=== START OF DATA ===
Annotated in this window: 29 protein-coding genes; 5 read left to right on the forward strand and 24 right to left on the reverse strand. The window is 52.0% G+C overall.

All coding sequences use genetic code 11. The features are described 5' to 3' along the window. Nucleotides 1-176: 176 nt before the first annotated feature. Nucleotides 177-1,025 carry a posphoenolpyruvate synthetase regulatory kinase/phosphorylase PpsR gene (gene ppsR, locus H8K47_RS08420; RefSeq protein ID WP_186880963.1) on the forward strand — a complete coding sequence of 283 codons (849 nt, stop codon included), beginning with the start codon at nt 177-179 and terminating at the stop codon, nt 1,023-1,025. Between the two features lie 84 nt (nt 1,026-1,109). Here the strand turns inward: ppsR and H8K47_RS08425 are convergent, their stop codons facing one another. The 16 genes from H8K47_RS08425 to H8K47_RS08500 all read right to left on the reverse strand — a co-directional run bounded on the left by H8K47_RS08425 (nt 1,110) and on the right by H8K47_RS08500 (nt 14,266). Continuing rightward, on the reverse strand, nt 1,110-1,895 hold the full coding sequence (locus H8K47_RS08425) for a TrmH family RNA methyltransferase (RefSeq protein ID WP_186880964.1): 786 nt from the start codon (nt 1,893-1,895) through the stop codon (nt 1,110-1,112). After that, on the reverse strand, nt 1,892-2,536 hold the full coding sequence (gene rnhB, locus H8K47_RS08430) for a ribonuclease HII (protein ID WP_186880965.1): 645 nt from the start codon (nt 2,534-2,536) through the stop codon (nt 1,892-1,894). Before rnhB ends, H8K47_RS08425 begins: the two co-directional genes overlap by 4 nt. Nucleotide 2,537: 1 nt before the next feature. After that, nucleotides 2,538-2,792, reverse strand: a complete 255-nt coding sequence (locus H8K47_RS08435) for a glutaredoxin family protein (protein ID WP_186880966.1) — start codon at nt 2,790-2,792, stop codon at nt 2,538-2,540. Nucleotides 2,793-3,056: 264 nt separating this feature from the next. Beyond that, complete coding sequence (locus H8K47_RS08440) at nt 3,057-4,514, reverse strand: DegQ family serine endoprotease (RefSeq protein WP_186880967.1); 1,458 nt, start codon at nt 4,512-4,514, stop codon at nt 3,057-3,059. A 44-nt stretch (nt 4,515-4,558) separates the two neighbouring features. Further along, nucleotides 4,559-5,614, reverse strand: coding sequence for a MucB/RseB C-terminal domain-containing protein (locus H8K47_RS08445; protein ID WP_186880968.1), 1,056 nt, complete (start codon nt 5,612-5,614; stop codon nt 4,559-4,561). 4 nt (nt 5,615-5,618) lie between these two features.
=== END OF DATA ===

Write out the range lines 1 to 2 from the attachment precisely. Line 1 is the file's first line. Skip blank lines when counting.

Annotated in this window: 29 protein-coding genes; 5 read left to right on the forward strand and 24 right to left on the reverse strand. The window is 52.0% G+C overall.

All coding sequences use genetic code 11. The features are described 5' to 3' along the window. Nucleotides 1-176: 176 nt before the first annotated feature. Nucleotides 177-1,025 carry a posphoenolpyruvate synthetase regulatory kinase/phosphorylase PpsR gene (gene ppsR, locus H8K47_RS08420; RefSeq protein ID WP_186880963.1) on the forward strand — a complete coding sequence of 283 codons (849 nt, stop codon included), beginning with the start codon at nt 177-179 and terminating at the stop codon, nt 1,023-1,025. Between the two features lie 84 nt (nt 1,026-1,109). Here the strand turns inward: ppsR and H8K47_RS08425 are convergent, their stop codons facing one another. The 16 genes from H8K47_RS08425 to H8K47_RS08500 all read right to left on the reverse strand — a co-directional run bounded on the left by H8K47_RS08425 (nt 1,110) and on the right by H8K47_RS08500 (nt 14,266). Continuing rightward, on the reverse strand, nt 1,110-1,895 hold the full coding sequence (locus H8K47_RS08425) for a TrmH family RNA methyltransferase (RefSeq protein ID WP_186880964.1): 786 nt from the start codon (nt 1,893-1,895) through the stop codon (nt 1,110-1,112). After that, on the reverse strand, nt 1,892-2,536 hold the full coding sequence (gene rnhB, locus H8K47_RS08430) for a ribonuclease HII (protein ID WP_186880965.1): 645 nt from the start codon (nt 2,534-2,536) through the stop codon (nt 1,892-1,894). Before rnhB ends, H8K47_RS08425 begins: the two co-directional genes overlap by 4 nt. Nucleotide 2,537: 1 nt before the next feature. After that, nucleotides 2,538-2,792, reverse strand: a complete 255-nt coding sequence (locus H8K47_RS08435) for a glutaredoxin family protein (protein ID WP_186880966.1) — start codon at nt 2,790-2,792, stop codon at nt 2,538-2,540. Nucleotides 2,793-3,056: 264 nt separating this feature from the next. Beyond that, complete coding sequence (locus H8K47_RS08440) at nt 3,057-4,514, reverse strand: DegQ family serine endoprotease (RefSeq protein WP_186880967.1); 1,458 nt, start codon at nt 4,512-4,514, stop codon at nt 3,057-3,059. A 44-nt stretch (nt 4,515-4,558) separates the two neighbouring features. Further along, nucleotides 4,559-5,614, reverse strand: coding sequence for a MucB/RseB C-terminal domain-containing protein (locus H8K47_RS08445; protein ID WP_186880968.1), 1,056 nt, complete (start codon nt 5,612-5,614; stop codon nt 4,559-4,561). 4 nt (nt 5,615-5,618) lie between these two features.